If John 14:17 cannot be so applied to Cornelius to make him a child of God before water baptism, just what does it mean? In this discourse, Jesus was addressing the twelve. He was soon to leave them, and knew that they would feel that they were "as sheep without a shepherd." He wishes them to know they should not be left orphaned. He tells them, "I will pray the Father, and He shall give you another Comforter." The word "Comforter" is a translation from the Greek word paracletos which is used only four times in the New Testament and that only in His private address to the twelve, found in the 14th, 15th, and 16th chapters John. It is never applied to the work of the Holy Spirit in relation to mankind in general or even to the church in general. The paraclete was an infallible guide. Speaking by Him, the apostles did not contradict each other. Among other things He was to teach them all things, bring to their remembrance all things Christ had spoken unto them, convict the world of sin, of righteousness, and of judgment to come; guide them into all truth,
and show them the things that were to come. The Comforter continued with the apostles till the end of their ministry and through them gave to mankind the New Testament, "the perfect law of liberty" (James 1:25). It is quite obvious that Cornelius did not receive the Holy Spirit in the sense the Lord promised it to the apostles in John 14:17.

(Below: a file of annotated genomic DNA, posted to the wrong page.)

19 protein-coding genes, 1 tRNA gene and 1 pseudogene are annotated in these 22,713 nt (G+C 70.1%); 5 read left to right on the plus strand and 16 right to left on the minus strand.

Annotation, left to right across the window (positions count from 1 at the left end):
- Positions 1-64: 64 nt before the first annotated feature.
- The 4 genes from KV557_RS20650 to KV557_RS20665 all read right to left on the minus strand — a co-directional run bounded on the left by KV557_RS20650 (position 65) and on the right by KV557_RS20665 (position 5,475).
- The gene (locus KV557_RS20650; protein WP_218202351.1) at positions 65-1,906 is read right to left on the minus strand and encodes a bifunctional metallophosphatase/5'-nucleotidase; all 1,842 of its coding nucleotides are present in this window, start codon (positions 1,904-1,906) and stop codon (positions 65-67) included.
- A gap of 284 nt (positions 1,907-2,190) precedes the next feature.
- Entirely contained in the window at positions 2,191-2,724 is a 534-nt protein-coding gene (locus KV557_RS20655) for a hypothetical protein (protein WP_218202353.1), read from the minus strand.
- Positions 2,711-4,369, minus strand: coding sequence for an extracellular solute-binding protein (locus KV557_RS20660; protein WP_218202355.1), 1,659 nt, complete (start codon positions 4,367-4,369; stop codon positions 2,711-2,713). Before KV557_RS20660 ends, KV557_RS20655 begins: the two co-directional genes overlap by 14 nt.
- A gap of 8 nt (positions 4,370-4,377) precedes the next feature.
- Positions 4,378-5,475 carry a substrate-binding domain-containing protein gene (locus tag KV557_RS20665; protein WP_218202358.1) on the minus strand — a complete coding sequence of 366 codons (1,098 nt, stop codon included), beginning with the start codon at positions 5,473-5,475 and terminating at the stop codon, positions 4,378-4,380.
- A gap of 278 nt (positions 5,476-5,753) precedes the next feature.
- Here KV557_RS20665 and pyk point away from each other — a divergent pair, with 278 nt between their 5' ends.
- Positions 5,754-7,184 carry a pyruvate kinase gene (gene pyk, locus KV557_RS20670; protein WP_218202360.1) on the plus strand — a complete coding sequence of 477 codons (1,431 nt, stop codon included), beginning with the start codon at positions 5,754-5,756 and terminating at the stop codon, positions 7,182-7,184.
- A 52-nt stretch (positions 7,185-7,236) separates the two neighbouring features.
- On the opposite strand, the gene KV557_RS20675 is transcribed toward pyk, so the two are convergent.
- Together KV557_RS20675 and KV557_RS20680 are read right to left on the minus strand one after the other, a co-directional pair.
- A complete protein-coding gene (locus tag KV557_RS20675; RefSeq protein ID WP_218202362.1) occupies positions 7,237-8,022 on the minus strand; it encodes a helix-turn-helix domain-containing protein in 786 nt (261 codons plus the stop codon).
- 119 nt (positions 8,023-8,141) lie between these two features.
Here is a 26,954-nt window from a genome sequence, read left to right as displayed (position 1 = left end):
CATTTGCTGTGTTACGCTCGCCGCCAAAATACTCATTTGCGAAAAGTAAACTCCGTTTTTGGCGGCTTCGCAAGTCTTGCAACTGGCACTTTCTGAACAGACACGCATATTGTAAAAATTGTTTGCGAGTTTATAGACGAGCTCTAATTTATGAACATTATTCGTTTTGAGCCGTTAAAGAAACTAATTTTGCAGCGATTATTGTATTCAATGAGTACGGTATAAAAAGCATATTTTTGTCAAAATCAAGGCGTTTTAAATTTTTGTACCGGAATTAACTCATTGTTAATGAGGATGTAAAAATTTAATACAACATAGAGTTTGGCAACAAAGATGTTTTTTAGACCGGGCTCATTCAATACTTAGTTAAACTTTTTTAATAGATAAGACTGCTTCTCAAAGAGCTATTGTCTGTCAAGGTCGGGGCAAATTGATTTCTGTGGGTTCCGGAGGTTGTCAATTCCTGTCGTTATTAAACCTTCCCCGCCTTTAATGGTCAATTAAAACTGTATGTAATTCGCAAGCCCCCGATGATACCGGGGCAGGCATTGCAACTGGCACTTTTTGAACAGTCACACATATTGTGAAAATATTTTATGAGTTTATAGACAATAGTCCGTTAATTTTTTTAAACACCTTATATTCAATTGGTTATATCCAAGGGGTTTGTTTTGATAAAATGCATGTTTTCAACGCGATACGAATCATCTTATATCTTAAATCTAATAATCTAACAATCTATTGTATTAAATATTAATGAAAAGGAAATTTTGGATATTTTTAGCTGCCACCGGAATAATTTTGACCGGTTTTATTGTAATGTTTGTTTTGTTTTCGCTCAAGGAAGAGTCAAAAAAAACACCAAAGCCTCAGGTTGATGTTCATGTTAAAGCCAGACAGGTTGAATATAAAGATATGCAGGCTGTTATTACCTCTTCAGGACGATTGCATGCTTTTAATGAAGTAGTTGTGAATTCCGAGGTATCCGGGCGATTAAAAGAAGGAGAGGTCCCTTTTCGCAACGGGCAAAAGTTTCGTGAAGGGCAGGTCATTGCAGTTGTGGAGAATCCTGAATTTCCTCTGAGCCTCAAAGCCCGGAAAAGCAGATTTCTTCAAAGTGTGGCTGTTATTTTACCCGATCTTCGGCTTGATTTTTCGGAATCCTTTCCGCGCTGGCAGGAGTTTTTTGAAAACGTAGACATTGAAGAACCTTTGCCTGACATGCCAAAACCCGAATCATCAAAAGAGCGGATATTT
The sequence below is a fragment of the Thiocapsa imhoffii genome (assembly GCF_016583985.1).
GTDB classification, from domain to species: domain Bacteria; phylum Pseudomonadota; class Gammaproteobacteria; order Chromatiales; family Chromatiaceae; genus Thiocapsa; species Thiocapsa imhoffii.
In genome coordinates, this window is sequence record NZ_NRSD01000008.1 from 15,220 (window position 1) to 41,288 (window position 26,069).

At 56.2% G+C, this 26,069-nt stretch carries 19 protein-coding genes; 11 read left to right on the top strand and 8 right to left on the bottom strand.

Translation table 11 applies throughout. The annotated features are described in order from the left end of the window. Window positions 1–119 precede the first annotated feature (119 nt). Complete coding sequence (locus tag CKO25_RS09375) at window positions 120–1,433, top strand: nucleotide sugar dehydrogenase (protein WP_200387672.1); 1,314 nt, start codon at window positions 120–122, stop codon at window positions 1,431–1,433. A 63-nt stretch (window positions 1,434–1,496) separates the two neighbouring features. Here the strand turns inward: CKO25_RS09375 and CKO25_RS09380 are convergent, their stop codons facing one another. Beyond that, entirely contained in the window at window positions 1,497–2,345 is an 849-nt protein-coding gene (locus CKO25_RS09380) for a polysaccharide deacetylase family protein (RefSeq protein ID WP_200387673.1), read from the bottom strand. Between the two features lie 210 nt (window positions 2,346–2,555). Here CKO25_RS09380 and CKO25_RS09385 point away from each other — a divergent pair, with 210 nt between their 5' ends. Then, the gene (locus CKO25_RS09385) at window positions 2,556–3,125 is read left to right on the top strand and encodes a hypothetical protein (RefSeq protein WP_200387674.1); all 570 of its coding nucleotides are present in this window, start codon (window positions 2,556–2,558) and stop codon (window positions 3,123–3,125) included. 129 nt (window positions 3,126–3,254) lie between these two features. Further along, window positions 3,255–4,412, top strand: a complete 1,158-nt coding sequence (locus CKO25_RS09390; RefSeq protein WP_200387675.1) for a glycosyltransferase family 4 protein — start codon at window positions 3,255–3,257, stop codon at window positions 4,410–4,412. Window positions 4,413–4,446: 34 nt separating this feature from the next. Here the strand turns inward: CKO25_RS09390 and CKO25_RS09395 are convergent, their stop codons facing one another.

It is also true that Cornelius later received the ordinary gift of the Holy Spirit, not miraculous, which comes to every Christian. This is promised after obeying the conditions of salvation including water baptism for the remission of sins. "Repent and be baptized every one of you in the name of Jesus Christ, for the remission of sins, and ye shall receive the gift of the Holy Spirit" (Acts 2:38). In this sense the Holy Spirit comes to all those that obey Him (Acts 5:32).

If the ability to speak by means of the Holy Spirit makes the possessor a child of God then what about these?

  1. Balaam prophesied against Balaak by the immediate direction of God (Numbers 23,24). Did that make him a child of God?
  2. The Spirit of God came upon King Saul and he prophesied. Yet God rejected Saul as a wicked king (I Samuel 10:10).
  3. The lying prophet of Bethel was enabled by the Spirit to foretell the sad fate of the man of God, whom by falsehood he had seduced from the Word of the Lord (I Kinggs 13:11-32).
  4. A dumb animal, Balaam's ass, spoke by the Holy Spirit (Numbers 22:27). Did that make the dumb animal, which had no soul, a child of God?
  5. Caiaphas, the wicked high priest, spoke "not of himself" that one man should die and not the whole nation. He held the office of high priest by Roman appointment. Was he a child of God, just because we have a record of the Holy Spirit's speaking through him on one occasion (John 11:41-52)?

In the above cases the Holy Spirit merely used hese parties as mediums for God's speaking to man or impressing upon him some important lesson. So it was in the case of Cornelius. If he had to hear words by which he would be saved (Acts 11:14), he could not have been saved by the words until he heard them. As the Holy Spirit fell on them, as Peter began to speak (Acts 11:15), it follows that they had not heard the words when the Holy Spirit fell on them, and hence were not saved at that time. In Acts 10:48, Peter commanded them to be baptized in the name of the Lord. On Pentecost baptism "in the name of Jesus Christ was for the remission of sins" (Acts 2:38). Thus Peter understood water baptism in the name of the Lord to be for (in order to) the remission of sins and this is what he commanded Cornelius and his house to do since he said, "God put no difference between us and them" (Acts 15:9).